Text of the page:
Three Australian Services Union (ASU) delegates met with former state secretary of United Voice and Victorian senator Jess Walsh on July 7 to talk about paid family and domestic violence (FDV) leave and the origins of the world-first clause won by a local council near Geelong in 2010.
ASU delegate Adele Welsh, who spearheaded the campaign, remains passionate about the need to improve on FDV leave because “women are still experiencing unacceptably high rates of family violence”.
“On average in Australia, one woman is killed every week by a current or former partner and we know that rates of family violence increased during the pandemic,” Welsh told Green Left.
“Studies show that climate change and climatic disasters increases women’s and girl’s risk of family and gendered violence. Floods and bushfire disasters have and are devastating communities and so the risks are ongoing.”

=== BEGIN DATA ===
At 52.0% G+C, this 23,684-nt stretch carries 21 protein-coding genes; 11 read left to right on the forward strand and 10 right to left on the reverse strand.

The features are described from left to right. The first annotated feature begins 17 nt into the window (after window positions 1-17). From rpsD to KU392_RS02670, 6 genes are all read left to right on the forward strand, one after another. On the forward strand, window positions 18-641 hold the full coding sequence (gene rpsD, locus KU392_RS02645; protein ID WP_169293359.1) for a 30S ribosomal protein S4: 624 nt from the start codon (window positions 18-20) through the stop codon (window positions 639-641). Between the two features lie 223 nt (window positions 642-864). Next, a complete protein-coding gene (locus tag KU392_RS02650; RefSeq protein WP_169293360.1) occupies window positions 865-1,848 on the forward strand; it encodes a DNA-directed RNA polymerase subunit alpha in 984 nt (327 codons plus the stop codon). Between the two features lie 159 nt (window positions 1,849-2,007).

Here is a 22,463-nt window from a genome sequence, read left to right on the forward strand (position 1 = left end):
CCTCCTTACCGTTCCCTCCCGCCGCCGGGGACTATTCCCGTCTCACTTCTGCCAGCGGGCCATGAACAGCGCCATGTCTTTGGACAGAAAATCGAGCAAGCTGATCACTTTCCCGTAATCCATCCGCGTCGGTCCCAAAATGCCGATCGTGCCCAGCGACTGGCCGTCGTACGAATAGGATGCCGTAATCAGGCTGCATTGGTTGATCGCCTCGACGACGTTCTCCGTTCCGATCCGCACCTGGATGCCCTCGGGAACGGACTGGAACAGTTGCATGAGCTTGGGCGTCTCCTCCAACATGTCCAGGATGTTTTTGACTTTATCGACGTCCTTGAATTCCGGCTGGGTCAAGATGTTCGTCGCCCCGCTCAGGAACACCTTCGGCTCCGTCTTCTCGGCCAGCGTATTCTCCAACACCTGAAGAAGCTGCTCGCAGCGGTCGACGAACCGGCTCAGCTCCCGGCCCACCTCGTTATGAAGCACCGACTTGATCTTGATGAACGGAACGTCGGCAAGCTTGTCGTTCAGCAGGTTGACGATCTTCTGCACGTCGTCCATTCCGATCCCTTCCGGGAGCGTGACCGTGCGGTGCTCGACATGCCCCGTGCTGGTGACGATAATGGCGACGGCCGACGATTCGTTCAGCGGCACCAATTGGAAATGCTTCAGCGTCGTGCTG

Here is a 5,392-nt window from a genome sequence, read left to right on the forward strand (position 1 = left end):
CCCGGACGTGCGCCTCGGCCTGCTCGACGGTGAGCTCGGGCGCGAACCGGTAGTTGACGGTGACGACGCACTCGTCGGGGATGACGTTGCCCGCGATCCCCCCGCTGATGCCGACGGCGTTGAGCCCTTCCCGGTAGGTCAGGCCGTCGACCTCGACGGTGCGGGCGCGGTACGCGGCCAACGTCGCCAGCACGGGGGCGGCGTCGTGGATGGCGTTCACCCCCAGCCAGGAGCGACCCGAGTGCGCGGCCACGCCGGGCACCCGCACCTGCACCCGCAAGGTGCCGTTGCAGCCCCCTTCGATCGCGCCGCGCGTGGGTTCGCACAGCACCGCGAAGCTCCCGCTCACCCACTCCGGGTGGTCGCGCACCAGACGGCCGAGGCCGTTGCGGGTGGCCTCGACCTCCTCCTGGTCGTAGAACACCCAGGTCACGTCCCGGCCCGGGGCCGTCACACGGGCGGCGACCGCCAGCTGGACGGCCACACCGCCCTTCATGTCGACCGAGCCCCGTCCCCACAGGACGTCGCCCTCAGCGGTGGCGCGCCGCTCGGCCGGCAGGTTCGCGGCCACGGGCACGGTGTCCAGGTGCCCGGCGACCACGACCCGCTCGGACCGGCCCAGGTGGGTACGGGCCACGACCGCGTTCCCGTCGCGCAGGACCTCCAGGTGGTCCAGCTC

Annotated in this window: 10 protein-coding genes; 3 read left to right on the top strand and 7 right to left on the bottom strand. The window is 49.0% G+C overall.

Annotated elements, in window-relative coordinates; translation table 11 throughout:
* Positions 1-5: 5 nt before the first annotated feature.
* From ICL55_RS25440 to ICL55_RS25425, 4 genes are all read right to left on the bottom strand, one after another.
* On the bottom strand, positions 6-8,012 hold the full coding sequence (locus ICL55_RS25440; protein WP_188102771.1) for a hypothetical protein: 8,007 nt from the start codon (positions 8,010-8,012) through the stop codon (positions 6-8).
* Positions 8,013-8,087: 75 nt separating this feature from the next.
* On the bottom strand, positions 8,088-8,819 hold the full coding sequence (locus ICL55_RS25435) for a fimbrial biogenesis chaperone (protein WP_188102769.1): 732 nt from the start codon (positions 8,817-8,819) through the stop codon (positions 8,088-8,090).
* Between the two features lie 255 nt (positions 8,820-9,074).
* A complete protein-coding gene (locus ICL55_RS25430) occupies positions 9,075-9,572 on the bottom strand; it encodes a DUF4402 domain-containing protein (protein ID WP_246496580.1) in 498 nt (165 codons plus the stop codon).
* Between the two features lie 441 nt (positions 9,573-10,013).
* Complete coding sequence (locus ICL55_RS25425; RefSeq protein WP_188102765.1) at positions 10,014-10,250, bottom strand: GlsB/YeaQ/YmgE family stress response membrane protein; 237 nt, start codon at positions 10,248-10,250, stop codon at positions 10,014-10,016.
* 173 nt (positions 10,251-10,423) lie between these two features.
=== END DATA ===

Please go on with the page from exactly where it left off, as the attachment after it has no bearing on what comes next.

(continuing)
Welsh, a former president of Geelong Trades Hall, is keen for unionists to discuss a campaign to expand FDV leave.
“The Geelong Women Unionists Network, along with the ASU, played a pivotal role in assisting the passage of the world’s first Paid Family Violence leave clause, in 2010. This ground-breaking clause was inserted into a Surf Coast Shire Enterprise Bargaining Agreement,” she said.
The Fair Work Commission (FWC) in May handed down an “in-principle” decision to include 10 days of paid FDV leave into modern awards.
But the ruling fell short of granting 10 days FDV leave to casual employees, despite unions and advocates campaigning for it. This means that 8.4 million workers are currently denied access to FDV leave.
Labor has committed to 10 days paid FDV leave. Employment minister Tony Burke has given assurances that the federal government will prioritise a FDV leave clause in the National Employment Standards.